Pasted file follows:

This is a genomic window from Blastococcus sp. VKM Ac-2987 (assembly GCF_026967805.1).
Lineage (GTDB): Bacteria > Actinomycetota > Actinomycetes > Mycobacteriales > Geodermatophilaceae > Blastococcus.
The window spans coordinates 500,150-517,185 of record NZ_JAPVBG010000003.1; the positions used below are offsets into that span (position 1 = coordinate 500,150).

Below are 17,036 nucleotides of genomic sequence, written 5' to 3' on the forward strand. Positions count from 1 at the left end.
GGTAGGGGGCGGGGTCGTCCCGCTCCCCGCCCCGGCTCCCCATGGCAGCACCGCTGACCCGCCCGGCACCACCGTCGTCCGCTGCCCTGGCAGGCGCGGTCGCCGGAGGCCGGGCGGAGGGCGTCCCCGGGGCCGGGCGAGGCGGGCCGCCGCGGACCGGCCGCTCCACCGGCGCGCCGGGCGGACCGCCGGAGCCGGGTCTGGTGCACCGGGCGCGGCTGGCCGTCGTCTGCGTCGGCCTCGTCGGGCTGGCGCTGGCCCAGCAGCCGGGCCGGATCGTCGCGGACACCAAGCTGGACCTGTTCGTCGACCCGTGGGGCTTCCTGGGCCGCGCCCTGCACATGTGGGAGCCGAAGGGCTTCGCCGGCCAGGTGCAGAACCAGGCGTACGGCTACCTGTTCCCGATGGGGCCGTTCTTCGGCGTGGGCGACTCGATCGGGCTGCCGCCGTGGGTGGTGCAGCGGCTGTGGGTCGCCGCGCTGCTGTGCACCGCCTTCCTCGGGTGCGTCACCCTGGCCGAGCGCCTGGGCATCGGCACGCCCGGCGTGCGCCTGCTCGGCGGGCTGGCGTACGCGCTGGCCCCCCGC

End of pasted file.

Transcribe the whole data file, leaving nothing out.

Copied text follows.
This is a genomic window from Blastococcus sp. VKM Ac-2987 (assembly GCF_026967805.1).
Lineage (GTDB): Bacteria > Actinomycetota > Actinomycetes > Mycobacteriales > Geodermatophilaceae > Blastococcus.
The window spans coordinates 500,150-517,185 of record NZ_JAPVBG010000003.1; the positions used below are offsets into that span (position 1 = coordinate 500,150).

Below are 17,036 nucleotides of genomic sequence, written 5' to 3' on the forward strand. Positions count from 1 at the left end.
GGTAGGGGGCGGGGTCGTCCCGCTCCCCGCCCCGGCTCCCCATGGCAGCACCGCTGACCCGCCCGGCACCACCGTCGTCCGCTGCCCTGGCAGGCGCGGTCGCCGGAGGCCGGGCGGAGGGCGTCCCCGGGGCCGGGCGAGGCGGGCCGCCGCGGACCGGCCGCTCCACCGGCGCGCCGGGCGGACCGCCGGAGCCGGGTCTGGTGCACCGGGCGCGGCTGGCCGTCGTCTGCGTCGGCCTCGTCGGGCTGGCGCTGGCCCAGCAGCCGGGCCGGATCGTCGCGGACACCAAGCTGGACCTGTTCGTCGACCCGTGGGGCTTCCTGGGCCGCGCCCTGCACATGTGGGAGCCGAAGGGCTTCGCCGGCCAGGTGCAGAACCAGGCGTACGGCTACCTGTTCCCGATGGGGCCGTTCTTCGGCGTGGGCGACTCGATCGGGCTGCCGCCGTGGGTGGTGCAGCGGCTGTGGGTCGCCGCGCTGCTGTGCACCGCCTTCCTCGGGTGCGTCACCCTGGCCGAGCGCCTGGGCATCGGCACGCCCGGCGTGCGCCTGCTCGGCGGGCTGGCGTACGCGCTGGCCCCCCGC